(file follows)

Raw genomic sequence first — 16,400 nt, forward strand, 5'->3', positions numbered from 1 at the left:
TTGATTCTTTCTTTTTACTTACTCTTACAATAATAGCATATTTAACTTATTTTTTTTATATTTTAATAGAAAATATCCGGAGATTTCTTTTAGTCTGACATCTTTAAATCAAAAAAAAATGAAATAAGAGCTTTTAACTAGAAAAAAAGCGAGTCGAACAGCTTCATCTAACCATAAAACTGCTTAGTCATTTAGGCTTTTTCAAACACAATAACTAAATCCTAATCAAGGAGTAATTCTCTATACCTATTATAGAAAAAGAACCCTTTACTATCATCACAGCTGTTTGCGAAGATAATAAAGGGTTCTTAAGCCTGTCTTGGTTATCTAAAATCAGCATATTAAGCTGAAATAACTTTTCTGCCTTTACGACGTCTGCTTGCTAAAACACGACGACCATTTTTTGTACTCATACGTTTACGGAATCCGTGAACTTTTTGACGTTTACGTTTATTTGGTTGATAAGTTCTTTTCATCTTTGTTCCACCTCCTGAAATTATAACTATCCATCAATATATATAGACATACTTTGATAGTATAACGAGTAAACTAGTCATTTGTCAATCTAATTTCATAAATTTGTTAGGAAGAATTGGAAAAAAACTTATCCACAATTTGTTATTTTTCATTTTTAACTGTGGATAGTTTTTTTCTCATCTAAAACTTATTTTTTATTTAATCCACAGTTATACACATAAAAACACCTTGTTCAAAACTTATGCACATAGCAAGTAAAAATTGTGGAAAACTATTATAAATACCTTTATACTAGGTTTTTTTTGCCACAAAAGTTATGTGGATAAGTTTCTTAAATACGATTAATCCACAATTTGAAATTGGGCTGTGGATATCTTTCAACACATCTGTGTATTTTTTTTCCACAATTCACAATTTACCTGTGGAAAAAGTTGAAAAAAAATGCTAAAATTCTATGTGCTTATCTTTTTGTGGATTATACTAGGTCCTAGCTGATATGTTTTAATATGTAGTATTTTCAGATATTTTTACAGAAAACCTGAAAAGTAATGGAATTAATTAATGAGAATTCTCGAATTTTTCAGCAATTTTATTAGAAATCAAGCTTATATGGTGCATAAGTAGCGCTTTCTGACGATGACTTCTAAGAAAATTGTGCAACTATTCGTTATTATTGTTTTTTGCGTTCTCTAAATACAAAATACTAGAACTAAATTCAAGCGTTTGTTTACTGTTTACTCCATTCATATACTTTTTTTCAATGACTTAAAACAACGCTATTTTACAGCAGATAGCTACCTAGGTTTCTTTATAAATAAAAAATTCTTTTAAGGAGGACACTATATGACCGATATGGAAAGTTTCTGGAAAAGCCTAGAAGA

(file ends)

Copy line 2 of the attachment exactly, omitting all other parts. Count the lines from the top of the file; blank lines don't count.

TTGATTCTTTCTTTTTACTTACTCTTACAATAATAGCATATTTAACTTATTTTTTTTATATTTTAATAGAAAATATCCGGAGATTTCTTTTAGTCTGACATCTTTAAATCAAAAAAAAATGAAATAAGAGCTTTTAACTAGAAAAAAAGCGAGTCGAACAGCTTCATCTAACCATAAAACTGCTTAGTCATTTAGGCTTTTTCAAACACAATAACTAAATCCTAATCAAGGAGTAATTCTCTATACCTATTATAGAAAAAGAACCCTTTACTATCATCACAGCTGTTTGCGAAGATAATAAAGGGTTCTTAAGCCTGTCTTGGTTATCTAAAATCAGCATATTAAGCTGAAATAACTTTTCTGCCTTTACGACGTCTGCTTGCTAAAACACGACGACCATTTTTTGTACTCATACGTTTACGGAATCCGTGAACTTTTTGACGTTTACGTTTATTTGGTTGATAAGTTCTTTTCATCTTTGTTCCACCTCCTGAAATTATAACTATCCATCAATATATATAGACATACTTTGATAGTATAACGAGTAAACTAGTCATTTGTCAATCTAATTTCATAAATTTGTTAGGAAGAATTGGAAAAAAACTTATCCACAATTTGTTATTTTTCATTTTTAACTGTGGATAGTTTTTTTCTCATCTAAAACTTATTTTTTATTTAATCCACAGTTATACACATAAAAACACCTTGTTCAAAACTTATGCACATAGCAAGTAAAAATTGTGGAAAACTATTATAAATACCTTTATACTAGGTTTTTTTTGCCACAAAAGTTATGTGGATAAGTTTCTTAAATACGATTAATCCACAATTTGAAATTGGGCTGTGGATATCTTTCAACACATCTGTGTATTTTTTTTCCACAATTCACAATTTACCTGTGGAAAAAGTTGAAAAAAAATGCTAAAATTCTATGTGCTTATCTTTTTGTGGATTATACTAGGTCCTAGCTGATATGTTTTAATATGTAGTATTTTCAGATATTTTTACAGAAAACCTGAAAAGTAATGGAATTAATTAATGAGAATTCTCGAATTTTTCAGCAATTTTATTAGAAATCAAGCTTATATGGTGCATAAGTAGCGCTTTCTGACGATGACTTCTAAGAAAATTGTGCAACTATTCGTTATTATTGTTTTTTGCGTTCTCTAAATACAAAATACTAGAACTAAATTCAAGCGTTTGTTTACTGTTTACTCCATTCATATACTTTTTTTCAATGACTTAAAACAACGCTATTTTACAGCAGATAGCTACCTAGGTTTCTTTATAAATAAAAAATTCTTTTAAGGAGGACACTATATGACCGATATGGAAAGTTTCTGGAAAAGCCTAGAAGA